"Wherever these leaders are, they have full ability to command, control and direct forces in support of our national defense."

The measures come on the heels of a series of COVID-19 infections that hit the White House, including the president himself, along with his wife and several top aides. The president, the first lady and deputy Coast Guard commander, along with a number of other officials, were present at an event last Sunday commemorating the mothers of fallen service members, known as Gold Star families.

Among others in attendance was Army General Mark Milley, the chairman of the Joint Chiefs of Staff, one U.S. defense official confirmed to Newsweek.

While no conclusive link has been drawn between the gathering and the spread of COVID-19, experts say the timing of recent events indicated irresponsible decisions.

"Our Gold Star families are the best of us," Fred Wellman, senior adviser for veterans affairs with The Lincoln Project, a political action committee formed by Republicans who opposed Trump's reelection, told Newsweek. "They've sacrificed so much, and to find out that they were recklessly exposed to COVID by the president himself shows how little he truly cares about the military community."

After news emerged of his diagnosis early Friday, Trump was administered an antibody cocktail and transferred to Walter Reed National Military Medical Center, where he spent the weekend.

Since being released on Monday, Trump has continued to downplay the severity of the disease.

"I learned so much about coronavirus and one thing that's for certain, don't let it dominate you. Don't be afraid of it. You're going to beat it," Trump said in a video address on Monday.

"Don't let it dominate," he said. "Don't let it take over your lives."

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A graphic provided by Statista shows that 55 percent of people in the United States, a majority, are scared of contracting COVID-19 as of September 28, based on polling figures by the YouGov COVID-19 Monitor. Statista

The above graphic was provided by Statista

But the novel coronavirus has also spread through his party's ranks. As Trump was treated for the illness, three Republican lawmakers—Senators Ron Johnson of Wisconsin, Mike Lee of Utah and Thom Tillis of North Carolina—also tested positive for COVID-19.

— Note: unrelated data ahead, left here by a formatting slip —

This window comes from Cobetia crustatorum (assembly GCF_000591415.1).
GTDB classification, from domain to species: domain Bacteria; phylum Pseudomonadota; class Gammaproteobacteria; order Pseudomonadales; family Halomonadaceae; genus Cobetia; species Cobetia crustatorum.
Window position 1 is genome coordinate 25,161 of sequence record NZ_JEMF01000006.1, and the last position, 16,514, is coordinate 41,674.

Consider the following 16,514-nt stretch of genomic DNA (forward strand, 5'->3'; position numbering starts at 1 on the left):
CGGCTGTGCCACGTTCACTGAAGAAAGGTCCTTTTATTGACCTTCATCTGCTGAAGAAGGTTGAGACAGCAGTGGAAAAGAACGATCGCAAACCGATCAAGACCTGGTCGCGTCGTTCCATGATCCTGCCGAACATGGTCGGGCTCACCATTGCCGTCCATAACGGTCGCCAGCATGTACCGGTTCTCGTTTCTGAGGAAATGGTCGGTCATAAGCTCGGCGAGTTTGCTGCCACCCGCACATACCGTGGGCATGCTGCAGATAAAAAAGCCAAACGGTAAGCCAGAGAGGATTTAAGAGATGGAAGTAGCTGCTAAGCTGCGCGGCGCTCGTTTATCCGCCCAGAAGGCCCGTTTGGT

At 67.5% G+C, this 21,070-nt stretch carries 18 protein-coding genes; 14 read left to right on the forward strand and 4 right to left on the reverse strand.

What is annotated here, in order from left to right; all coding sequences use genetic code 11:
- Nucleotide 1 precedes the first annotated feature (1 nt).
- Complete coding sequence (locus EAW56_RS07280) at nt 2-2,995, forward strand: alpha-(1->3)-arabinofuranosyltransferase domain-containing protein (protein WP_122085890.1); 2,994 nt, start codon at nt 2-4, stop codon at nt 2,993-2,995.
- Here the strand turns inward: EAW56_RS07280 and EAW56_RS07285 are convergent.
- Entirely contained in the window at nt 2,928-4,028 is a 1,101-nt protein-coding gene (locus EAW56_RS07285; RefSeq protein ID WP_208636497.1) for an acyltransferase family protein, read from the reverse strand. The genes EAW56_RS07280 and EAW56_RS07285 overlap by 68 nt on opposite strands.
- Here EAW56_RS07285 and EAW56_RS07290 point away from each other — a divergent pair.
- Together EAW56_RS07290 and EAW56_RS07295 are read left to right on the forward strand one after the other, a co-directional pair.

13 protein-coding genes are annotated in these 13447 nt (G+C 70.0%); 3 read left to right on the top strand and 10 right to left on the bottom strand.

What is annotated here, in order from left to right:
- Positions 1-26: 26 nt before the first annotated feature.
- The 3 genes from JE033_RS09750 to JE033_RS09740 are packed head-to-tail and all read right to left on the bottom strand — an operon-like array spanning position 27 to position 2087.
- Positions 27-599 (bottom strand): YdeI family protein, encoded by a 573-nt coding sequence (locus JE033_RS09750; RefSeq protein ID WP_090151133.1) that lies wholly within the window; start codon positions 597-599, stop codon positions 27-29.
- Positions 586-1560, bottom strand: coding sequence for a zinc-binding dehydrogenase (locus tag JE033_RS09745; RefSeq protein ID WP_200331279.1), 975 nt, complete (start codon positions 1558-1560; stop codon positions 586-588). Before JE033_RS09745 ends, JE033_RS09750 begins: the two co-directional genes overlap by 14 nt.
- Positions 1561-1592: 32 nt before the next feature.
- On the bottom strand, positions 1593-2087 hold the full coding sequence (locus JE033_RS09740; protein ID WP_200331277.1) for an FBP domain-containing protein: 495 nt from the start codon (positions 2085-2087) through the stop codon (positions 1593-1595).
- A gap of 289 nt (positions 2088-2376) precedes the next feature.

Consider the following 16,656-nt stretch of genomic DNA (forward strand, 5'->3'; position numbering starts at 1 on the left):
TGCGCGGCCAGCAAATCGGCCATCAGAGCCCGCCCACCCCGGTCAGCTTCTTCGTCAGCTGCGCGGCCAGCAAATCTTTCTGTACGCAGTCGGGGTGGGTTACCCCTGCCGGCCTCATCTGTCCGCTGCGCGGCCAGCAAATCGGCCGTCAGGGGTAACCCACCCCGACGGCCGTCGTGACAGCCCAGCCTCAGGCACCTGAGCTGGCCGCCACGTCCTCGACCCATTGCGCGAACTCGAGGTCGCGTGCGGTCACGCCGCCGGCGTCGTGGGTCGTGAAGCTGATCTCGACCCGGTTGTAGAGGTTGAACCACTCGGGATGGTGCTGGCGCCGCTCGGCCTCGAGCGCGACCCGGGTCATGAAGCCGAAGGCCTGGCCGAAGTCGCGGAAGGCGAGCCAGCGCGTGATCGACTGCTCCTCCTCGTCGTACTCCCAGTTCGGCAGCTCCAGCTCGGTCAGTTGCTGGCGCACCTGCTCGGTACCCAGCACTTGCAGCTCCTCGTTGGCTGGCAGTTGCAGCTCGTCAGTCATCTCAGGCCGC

The Trump administration continues to face scrutiny over its response to COVID-19, which has infected nearly 7.5 million and killed more than 210,000 people in the United States. The pandemic model developed by the Institute for Health Metrics and Evaluation at the University of Washington, the epidemiological analytics organization relied on the by the White House and many government agencies during the pandemic for statistical data on the epidemic, projects that with the current level of mask use in the U.S., more than 360,000 Americans will have died from COVID-19 by January 1.

The U.S. military has always maintained it was prepared to weather the pandemic, even as outbreaks gripped an aircraft carrier in the Asia-Pacific, and ABC News reported Tuesday that a Pentagon official tasked with handling the president's nuclear football—the briefcase containing the nuclear launch codes—also came down with the disease.

As Newsweek reported in April, when the Pentagon first began to institute comprehensive anti-epidemic protocols, the U.S. Intelligence Community had been tracking reports of an infectious pathogen spreading through China since November. Potential risks were identified the following month, while warnings about domestic impact first emerged in February.

On February 27, two days after a soldier stationed at Camp Carroll, South Korea, became the first U.S. service member to test positive for COVID-19, the Defense Intelligence Agency's National Center for Medical Intelligence published a detailed assessment of the disease's likely impact on military readiness.

The document, seen by Newsweek, did not predict a short-term impact on the preparedness of the U.S. armed forces, but a more serious threat was observed in a second report produced on March 5.

This article has been updated to include confirmation of Joint Chiefs of Staff Chairman Army General Mark Milley's attendance at a Gold Star families event on September 27 at the White House.